Before He Became the Moderate Candidate, John Kasich Waged War on Ohio’s Abortion Clinics

“Kasich is the most successful pro-life governor we’ve ever had in the state of Ohio.”

J.L. Sousa/ZUMA


It took one round of questions in CNN’s Wednesday night presidential debate for the Republican candidates to pounce on Planned Parenthood. But as Sen. Ted Cruz called for shutting down the government in order to strip Planned Parenthood’s funding and former Hewlett-Packard CEO Carly Fiorina linked the group to Iran, one candidate strived for moderation: John Kasich.

The two-term Ohio governor urged Cruz not to stage a shutdown and indicated that he was hesitant to engage in a pitched battle with the federal government to strip Planned Parenthood in his state of Medicaid dollars.

His remarks were representative of why the tone of his campaign has triggered serious doubts about him among abortion foes. Kasich has dragged his feet on supporting controversial abortion bills and hesitated to commit to defunding Planned Parenthood. On Wednesday, incensed abortion opponents began belittling Kasich’s pro-life bona fides. “The governor consistently refers to the pro-life laws he has signed as evidence of his pro-life credentials,” Molly Smith, president of Cleveland Right to Life, said on the eve of the second Republican debate. “Most of the credit for these laws go to the pro-life legislators who fought for them.”

But an in-depth look at Kasich’s two terms as governor brings a very different picture into focus. In his six years in office, Kasich has signed every piece of anti-abortion legislation to cross his desk. And far from just rubber-stamping new abortion rules, Kasich has been more aggressive than any other governor in the Republican race in wielding the power of his office to run abortion providers out of business.

“Kasich is the most successful pro-life governor we’ve ever had in the state of Ohio,” says Mike Gonidakis, president of Ohio Right to Life. The key, Gonidakis says, is the way Kasich has deployed the power of the state health department over Ohio’s abortion clinics.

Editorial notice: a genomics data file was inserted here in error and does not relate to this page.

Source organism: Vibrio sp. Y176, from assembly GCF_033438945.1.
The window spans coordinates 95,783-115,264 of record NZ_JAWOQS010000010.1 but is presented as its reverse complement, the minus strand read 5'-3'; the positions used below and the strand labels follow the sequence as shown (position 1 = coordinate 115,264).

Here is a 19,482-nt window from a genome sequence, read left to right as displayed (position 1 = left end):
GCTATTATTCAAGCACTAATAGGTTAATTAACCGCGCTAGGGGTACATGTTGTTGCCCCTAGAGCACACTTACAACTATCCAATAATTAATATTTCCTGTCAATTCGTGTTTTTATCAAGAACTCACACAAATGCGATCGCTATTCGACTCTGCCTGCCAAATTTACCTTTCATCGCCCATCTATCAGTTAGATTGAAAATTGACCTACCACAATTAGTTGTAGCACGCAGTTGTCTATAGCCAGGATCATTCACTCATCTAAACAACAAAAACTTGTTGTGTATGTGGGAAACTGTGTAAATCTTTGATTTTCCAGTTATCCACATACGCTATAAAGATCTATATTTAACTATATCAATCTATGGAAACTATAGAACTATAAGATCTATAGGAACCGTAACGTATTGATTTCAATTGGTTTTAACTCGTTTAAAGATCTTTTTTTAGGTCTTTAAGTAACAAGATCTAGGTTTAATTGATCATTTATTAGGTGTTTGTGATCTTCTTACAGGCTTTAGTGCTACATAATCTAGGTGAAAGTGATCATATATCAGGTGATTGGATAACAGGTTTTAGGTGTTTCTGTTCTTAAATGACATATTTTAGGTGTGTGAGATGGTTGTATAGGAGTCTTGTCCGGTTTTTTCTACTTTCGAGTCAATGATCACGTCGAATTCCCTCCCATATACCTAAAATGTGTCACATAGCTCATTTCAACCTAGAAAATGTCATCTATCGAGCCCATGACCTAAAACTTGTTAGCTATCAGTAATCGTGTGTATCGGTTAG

Reproductive rights activists in the state agree. “There’s creating a law, and there’s how you implement it,” says Kellie Copeland, the director of NARAL Pro-Choice Ohio, an advocacy group. “And from day one, Kasich’s administration was looking aggressively at how they could use their authority to enforce regulations in a way that would shut abortion clinics down.”

This approach has been stunningly successful. In the last five years, Ohio has closed more abortion clinics than any other state but Texas. Since Kasich took office in 2011, eight licensed abortion clinics have closed, stopped performing abortions, or moved their services out of the state, according to a count kept by the advocacy group NARAL Pro-Choice Ohio. In 2011, Ohio had 16 clinics. Currently, Ohio has nine. In two of its largest cities—Cincinnati and Dayton—the area’s sole clinics are constantly threatened with closure.

“From day one, Kasich’s administration was looking aggressively at how they could use their authority in a way that would shut abortion clinics down.”

To one abortion clinic, the Cleveland Surgi-Center, the Kasich administration appeared so hostile that the clinic didn’t bother to apply for a new license. Surgi-Center’s landlord decided not to renew the clinic’s lease, and the clinic’s license would not transfer to a new location. The clinic closed in June 2014, leaving the city and its suburbs—a population of 2 million—with two clinics.

Critics of Kasich’s administration say his political appointees have done everything in their power to shut down abortion clinics. Abortion rights proponents aren’t the only ones lobbing the criticism. One retired inspector accused his supervisors of “looking for anything” that would allow the department to close abortion clinics.

The inspector, Roy Croy, oversaw the licensing process for the Cincinnati-area Women’s Med Center. Emails reviewed by the Cincinnati Enquirer showed that after Kasich came into office, oversight of the clinic’s license was taken over by his top political appointees at the health department. Those officials directed Croy to ignore routine practices for renewing licenses. Croy’s staff, though, followed standard procedure and automatically renewed Med Center’s license in 2012 after the clinic passed its annual health inspection. It was a move that ultimately cost Croy his job; he was forced to retire and the department announced he was barred from further government work.

Women’s Med Center stayed open until August 2014, when the health department took another avenue to revoke its license. This time, the issue was a law that requires abortion clinics to maintain a written transfer agreement with a local hospital. Abortion foes argued that public facilities shouldn’t be used to support abortion providers. So in 2013, Kasich signed a budget with a provision that barred public hospitals from entering into these agreements with abortion clinics and instead forced abortion providers to make pacts with private hospitals.

It is this law more than any that has put Ohio’s abortion clinics in jeopardy. Private hospitals, for reasons of politics or religious affiliation, frequently refuse to make pacts with abortion providers. Abortion providers who can’t find a private hospital as a partner must apply for an exception to the law, called a variance. The final decision rests with the director of Ohio’s department of health.

“I thought, okay, now we’re on a witch hunt. And they’re gonna look for whatever they can to shut me down.”